Next, you need to map out the time you are able to devote to training and figure out how to fit those sessions into your schedule. Don’t forget about things that could interfere with your plan: unexpected late nights at work, parent-teacher conferences at school, kids’ soccer games, etc.

Based on all of this information, you’ll be able to put together a training plan that works for you, or find one online that is going to be a good fit.

Making It a Habit

No matter how many days a week you decide to run, you want to make sure that you turn it into a habit. As we all know, the best way to form a habit is to do something consistently. Thus, try to run at roughly the same time every day. In just a few weeks, your body will start to learn that it’s time to run.

If possible, you should try to run in the morning, or between 1-4pm in the afternoon. Research shows that exercising at these times is most conducive to allowing you to sleep properly at night, as your body has had time to rest from exercising.

In addition, running in the morning has the added benefit of a great start to your day. Studies have found that individuals who exercise in the morning are much more likely to get their run in than those who wait until the end of the day. Even if you’re not a morning person (I’m with you!), you can start developing two good habits at once: getting up early, and running.

Doing More

Now that you know how often you should run, what about after you’ve gotten several weeks into running two to four days a week? Are there benefits to adding days? Before upping to another run per week, you should consider adding time to your runs instead.

You want to allow your body to adapt to running so that you avoid injuries and burnout. Consider adding five to ten minutes to one of your runs so that once a week, you are doing a longer run. This may only be three miles for you, depending on how fast and how long you run, but it will help you gain endurance and become a faster runner.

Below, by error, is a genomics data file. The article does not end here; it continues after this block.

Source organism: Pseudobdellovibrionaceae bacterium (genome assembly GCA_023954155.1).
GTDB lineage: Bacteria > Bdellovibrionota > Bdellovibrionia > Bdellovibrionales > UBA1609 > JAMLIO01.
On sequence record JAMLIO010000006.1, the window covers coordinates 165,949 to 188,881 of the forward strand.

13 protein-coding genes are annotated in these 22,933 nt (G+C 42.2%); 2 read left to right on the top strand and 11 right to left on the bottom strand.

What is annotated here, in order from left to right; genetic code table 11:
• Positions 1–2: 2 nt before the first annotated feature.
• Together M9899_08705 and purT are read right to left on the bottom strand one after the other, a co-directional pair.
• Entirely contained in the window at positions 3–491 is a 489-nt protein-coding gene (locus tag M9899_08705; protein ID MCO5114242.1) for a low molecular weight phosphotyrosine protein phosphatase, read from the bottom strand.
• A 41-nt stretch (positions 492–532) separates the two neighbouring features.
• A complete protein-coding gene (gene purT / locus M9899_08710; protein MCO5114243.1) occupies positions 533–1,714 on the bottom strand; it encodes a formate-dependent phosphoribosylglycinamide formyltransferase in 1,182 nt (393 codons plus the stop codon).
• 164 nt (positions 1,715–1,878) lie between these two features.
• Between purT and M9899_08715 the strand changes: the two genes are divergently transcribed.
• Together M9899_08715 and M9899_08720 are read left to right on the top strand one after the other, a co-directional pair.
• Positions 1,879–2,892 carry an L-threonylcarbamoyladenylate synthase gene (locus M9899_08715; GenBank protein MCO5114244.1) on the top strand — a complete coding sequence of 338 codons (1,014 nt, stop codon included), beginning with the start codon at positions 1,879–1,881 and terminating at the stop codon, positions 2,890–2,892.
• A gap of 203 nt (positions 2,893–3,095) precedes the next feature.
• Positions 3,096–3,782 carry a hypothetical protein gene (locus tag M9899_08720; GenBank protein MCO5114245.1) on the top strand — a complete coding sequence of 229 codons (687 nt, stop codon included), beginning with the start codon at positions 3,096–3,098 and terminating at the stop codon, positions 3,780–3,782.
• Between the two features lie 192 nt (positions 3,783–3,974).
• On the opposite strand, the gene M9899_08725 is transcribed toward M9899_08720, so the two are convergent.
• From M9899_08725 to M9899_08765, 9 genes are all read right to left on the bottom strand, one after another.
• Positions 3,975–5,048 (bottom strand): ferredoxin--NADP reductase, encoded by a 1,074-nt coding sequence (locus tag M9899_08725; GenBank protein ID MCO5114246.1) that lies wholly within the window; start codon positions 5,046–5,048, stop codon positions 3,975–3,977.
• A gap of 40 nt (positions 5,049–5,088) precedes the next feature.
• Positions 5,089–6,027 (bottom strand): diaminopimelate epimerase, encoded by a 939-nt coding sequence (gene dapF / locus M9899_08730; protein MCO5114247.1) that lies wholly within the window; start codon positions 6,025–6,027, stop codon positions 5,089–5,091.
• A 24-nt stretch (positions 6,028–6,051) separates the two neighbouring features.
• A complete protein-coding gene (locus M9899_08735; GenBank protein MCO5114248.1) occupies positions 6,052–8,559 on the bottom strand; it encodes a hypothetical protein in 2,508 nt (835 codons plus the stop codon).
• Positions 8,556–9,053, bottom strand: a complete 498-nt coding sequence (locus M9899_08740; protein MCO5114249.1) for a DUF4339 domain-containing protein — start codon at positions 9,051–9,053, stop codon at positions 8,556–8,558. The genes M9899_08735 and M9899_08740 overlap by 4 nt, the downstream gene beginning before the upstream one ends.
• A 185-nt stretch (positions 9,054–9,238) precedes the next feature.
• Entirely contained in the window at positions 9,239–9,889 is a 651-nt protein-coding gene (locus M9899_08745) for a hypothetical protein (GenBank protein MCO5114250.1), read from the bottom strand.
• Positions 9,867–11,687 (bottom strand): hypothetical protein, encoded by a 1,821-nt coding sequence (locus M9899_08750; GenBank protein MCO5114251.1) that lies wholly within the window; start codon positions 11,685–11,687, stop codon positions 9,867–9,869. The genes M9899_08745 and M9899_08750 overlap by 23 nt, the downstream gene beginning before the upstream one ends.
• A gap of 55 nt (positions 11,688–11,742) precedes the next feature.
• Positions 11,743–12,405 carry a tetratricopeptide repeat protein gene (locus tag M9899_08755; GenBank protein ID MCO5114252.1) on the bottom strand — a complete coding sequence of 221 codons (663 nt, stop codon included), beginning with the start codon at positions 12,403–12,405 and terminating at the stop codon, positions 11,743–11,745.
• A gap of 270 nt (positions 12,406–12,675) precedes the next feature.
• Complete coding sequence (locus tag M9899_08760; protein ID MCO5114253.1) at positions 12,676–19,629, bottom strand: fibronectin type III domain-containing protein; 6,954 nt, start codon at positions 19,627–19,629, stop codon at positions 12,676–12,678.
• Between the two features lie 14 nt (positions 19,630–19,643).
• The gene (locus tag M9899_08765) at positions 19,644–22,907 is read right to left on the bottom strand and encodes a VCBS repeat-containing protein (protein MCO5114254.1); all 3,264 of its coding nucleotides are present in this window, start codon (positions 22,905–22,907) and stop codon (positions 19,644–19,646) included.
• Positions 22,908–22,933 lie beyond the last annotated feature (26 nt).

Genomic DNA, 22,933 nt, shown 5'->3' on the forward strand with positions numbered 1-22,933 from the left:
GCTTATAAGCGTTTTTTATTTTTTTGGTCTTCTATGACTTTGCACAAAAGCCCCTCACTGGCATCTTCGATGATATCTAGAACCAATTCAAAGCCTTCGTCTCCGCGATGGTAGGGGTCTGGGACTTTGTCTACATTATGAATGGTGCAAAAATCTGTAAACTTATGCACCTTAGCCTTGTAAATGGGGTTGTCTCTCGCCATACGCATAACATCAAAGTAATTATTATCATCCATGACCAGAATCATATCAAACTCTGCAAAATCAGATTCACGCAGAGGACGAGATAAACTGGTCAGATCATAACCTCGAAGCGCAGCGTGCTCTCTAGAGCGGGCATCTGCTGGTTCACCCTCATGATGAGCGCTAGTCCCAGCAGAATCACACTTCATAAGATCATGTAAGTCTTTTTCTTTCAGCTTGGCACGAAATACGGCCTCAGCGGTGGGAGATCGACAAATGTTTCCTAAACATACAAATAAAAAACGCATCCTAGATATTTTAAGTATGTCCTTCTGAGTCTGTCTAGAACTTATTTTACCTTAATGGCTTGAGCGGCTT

Be sure to wisely increase your mileage so that you don’t get hurt. A good way to add more time/miles is to run more every second week. This gives your body the time it needs to get adjusted. A good guideline to follow is not to increase your time or mileage by more than 10% at any one point.

Progressing Beyond Beginner Status

As you get in the rhythm of regularly running two to four days a week for several months, you can start to add an additional running day or start to include speed training in your plan. In just four months, you can build up your fitness from running/walking three times a week, to running five times a week.

Here’s how you progress:

  • Weeks 1-6: Run (or run/walk) three days a week for 20-30 minutes at up to 60-70 percent of maximum heart rate (MHR)
  • Weeks 6-10: Run three days a week for 30 to 40 minutes at up to 65-75 percent MHR
  • Weeks 10-13: Run four days a week for 30 to 45 minutes at up to 70 percent MHR
  • Weeks 13-16: Run five days a week for 25 to 40 minutes at up to 65-75 percent MHR

In the end, only you know what is going to be best for you in terms of how often to run. Feel empowered to try a certain number of days, and if it’s too much, cut back. If it’s not enough, add a day. Running is a highly individual sport, and it’s more important to do what is comfortable for your body than to follow an arbitrary number.

Rachel Basinger
The Wired Runner